How to Attract Birds to a Birdhouse
“Keep a green tree in your heart and perhaps a singing bird will come,” according to a Chinese proverb. Providing a birdhouse in your garden will help to keep birds close. Simply putting up a birdhouse, however, may not be enough to attract the attention of new feathered friends, but you can entice them by following a few simple tips.
A Matter of Species
Roughly 80 bird species nest in nooks and fissures, making them potential guests in your birdhouse. The needs of those species vary, however, and so it is important to know what kinds of birds visit your region. Then you can tailor the birdhouse's style, size and location to fit your flying neighbors perfectly. Also be aware of aggressive species, including house sparrows and European starlings, so you can include measures to protect the birdhouse's inhabitants from them.
Style and Size Requirements
Generally, a small bird needs a small birdhouse while a larger bird needs roomier accommodations, but consider more than just the birdhouse's size. Some birds, such as house wrens, prefer single-family houses, and others, including purple martins, are more for apartment dwelling. Using some common bird preferences will make the house attractive to many birds. For example, offer a birdhouse without perches but with an overhanging roof or other type of predator guard. Ensure that the house's entry hole is the proper size for the type of bird you want to attract, but it should be 1 3/8 inches or smaller to keep out aggressive sparrows and starlings. Keep the birdhouse residents comfortable by drilling drainage holes in the house's bottom, by using thick walls for insulation from temperature extremes and by adding ventilation holes to the house's sides for air flow. Also, a birdhouse with a hinged roof makes your task of removing old nesting materials simple; even birds don’t want to live in what other birds left behind.
Location, Location, Location
Where your birdhouse is situated plays a big role in whether or not birds will move into it. Some species want to be surrounded by wide, open fields while others prefer a house close to a pile of brush or trees and bushes. Chickadees, for instance, like to be near a stand of trees, and bluebirds want to face an open field. The birdhouse needs to be away from areas in which you and/or your neighbors use herbicides or pesticides, and the house should be secure enough on its post to withstand strong winds and other severe weather. Know the preferred nesting height for your potential bird guests as well. For example, house wrens nest in birdhouses 5 to 10 feet above ground while purple martins want their birdhouses to be 10 to 20 above ground and painted white.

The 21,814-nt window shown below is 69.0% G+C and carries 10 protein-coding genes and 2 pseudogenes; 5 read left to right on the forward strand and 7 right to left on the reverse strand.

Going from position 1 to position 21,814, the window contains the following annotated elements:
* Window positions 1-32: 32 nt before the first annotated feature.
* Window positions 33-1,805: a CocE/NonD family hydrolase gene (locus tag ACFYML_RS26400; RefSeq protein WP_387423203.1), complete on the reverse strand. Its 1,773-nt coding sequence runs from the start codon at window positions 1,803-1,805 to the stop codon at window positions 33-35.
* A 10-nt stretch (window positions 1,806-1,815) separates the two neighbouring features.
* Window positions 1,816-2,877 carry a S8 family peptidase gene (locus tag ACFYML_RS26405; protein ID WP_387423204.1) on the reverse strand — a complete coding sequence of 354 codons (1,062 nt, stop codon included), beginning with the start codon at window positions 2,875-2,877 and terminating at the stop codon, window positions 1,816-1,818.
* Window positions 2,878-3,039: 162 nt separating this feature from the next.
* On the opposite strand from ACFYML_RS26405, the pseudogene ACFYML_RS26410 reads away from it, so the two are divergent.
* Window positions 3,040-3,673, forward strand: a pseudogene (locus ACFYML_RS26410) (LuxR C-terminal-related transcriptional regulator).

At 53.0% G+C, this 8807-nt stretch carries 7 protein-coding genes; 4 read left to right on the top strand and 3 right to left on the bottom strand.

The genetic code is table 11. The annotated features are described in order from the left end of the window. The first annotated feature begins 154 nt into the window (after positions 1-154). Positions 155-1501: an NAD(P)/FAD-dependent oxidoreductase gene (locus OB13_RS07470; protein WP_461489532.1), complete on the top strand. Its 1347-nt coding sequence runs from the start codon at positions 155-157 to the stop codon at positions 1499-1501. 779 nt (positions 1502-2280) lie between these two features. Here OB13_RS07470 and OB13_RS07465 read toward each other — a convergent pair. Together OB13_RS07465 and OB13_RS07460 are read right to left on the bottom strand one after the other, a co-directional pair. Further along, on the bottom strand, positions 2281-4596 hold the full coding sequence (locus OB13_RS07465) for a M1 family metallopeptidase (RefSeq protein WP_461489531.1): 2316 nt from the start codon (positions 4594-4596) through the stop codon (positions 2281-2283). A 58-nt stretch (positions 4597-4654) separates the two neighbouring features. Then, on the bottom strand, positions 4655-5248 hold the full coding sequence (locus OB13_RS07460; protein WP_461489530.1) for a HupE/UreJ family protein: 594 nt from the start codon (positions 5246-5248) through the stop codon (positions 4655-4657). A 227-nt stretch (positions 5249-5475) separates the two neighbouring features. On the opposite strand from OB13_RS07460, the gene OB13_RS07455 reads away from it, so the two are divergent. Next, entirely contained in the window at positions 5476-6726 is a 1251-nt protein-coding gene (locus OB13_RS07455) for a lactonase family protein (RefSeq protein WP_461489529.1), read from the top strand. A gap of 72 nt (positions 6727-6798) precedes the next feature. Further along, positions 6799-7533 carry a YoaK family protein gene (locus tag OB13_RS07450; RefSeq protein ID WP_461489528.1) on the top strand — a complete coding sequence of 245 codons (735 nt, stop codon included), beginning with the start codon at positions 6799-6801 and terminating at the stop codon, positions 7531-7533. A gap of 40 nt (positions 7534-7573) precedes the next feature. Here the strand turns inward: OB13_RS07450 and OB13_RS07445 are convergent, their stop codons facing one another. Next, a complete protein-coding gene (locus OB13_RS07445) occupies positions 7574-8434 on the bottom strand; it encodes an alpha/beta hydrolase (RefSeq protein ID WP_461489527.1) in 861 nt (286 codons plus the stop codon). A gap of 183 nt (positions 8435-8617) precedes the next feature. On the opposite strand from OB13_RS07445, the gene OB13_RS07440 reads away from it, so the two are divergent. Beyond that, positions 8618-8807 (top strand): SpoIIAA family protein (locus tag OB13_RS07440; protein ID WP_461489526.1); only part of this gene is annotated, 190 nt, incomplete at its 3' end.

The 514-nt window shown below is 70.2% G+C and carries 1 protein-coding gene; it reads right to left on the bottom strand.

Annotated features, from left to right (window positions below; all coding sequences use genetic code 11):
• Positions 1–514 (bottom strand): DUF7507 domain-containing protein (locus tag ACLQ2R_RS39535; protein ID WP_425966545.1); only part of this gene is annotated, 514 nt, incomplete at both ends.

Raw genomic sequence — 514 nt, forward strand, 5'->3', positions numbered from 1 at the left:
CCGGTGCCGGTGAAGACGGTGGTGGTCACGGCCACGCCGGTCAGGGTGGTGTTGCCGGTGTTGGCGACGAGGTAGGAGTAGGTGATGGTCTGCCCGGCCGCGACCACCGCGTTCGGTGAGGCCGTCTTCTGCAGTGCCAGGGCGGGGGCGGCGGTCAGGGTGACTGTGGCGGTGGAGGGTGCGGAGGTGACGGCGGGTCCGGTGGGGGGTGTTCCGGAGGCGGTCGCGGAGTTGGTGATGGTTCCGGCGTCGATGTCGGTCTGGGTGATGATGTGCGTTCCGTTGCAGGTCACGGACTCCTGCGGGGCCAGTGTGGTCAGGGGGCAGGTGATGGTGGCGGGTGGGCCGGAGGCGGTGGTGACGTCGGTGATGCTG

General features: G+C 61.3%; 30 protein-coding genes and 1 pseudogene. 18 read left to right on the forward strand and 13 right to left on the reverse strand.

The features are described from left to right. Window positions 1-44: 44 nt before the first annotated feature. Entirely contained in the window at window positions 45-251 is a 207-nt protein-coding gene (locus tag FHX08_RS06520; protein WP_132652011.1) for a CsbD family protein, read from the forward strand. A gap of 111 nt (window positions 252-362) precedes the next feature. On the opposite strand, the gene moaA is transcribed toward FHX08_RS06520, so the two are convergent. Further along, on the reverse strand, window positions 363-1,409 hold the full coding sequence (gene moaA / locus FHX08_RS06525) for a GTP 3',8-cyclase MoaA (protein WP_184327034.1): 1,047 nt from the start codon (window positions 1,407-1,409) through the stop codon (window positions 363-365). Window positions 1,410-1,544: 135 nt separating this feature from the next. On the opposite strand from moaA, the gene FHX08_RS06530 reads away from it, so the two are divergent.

Nesting Materials and Timing
Southern U.S. birdhouses should be prepared and in place by February. In the colder North, birdhouses should be cleaned out and mounted by mid-March. Provide nesting materials near a birdhouse, but do not place them inside the house. Chemical-free straw and dried grass, pet or human hair, moss and bark are among birds' nest-building supplies.
- The Spirit of Gardening: Birds
- Cornell Lab of Ornithology, All About Birds: Attracting Birds with Nest Boxes
- Cornell Lab of Ornithology, Nest Watch: Common Nesting Birds
- Humane Society of the United States: Help Birds Build Their Nests
- Cornell Lab of Ornithology, Nest Watch: Nest Box Placement
- Birds and Blooms: Attracting Nesting Birds with Better Birdhouses
- Cornell Lab of Ornithology, All About Birds: Seeds and Shelter Through the Seasons
- Tractor Supply Co.: Hanging Birdhouses to Attract Specific Species
- Birdhouses 101: Attracting Birds to Nest
- University of Illinois Extension: Coles County Wild Things -- Attracting Birds with Birdhouses
Pamela Martin has been writing since 1979. She has written newsletter articles and curricula-related materials. She also writes about teaching and crafts. Martin was an American Society of Newspaper Editors High School Journalism Fellow. She holds a Bachelor of Arts in Teaching in elementary education from Sam Houston State University and a Master of Arts in curriculum/instruction from the University of Missouri.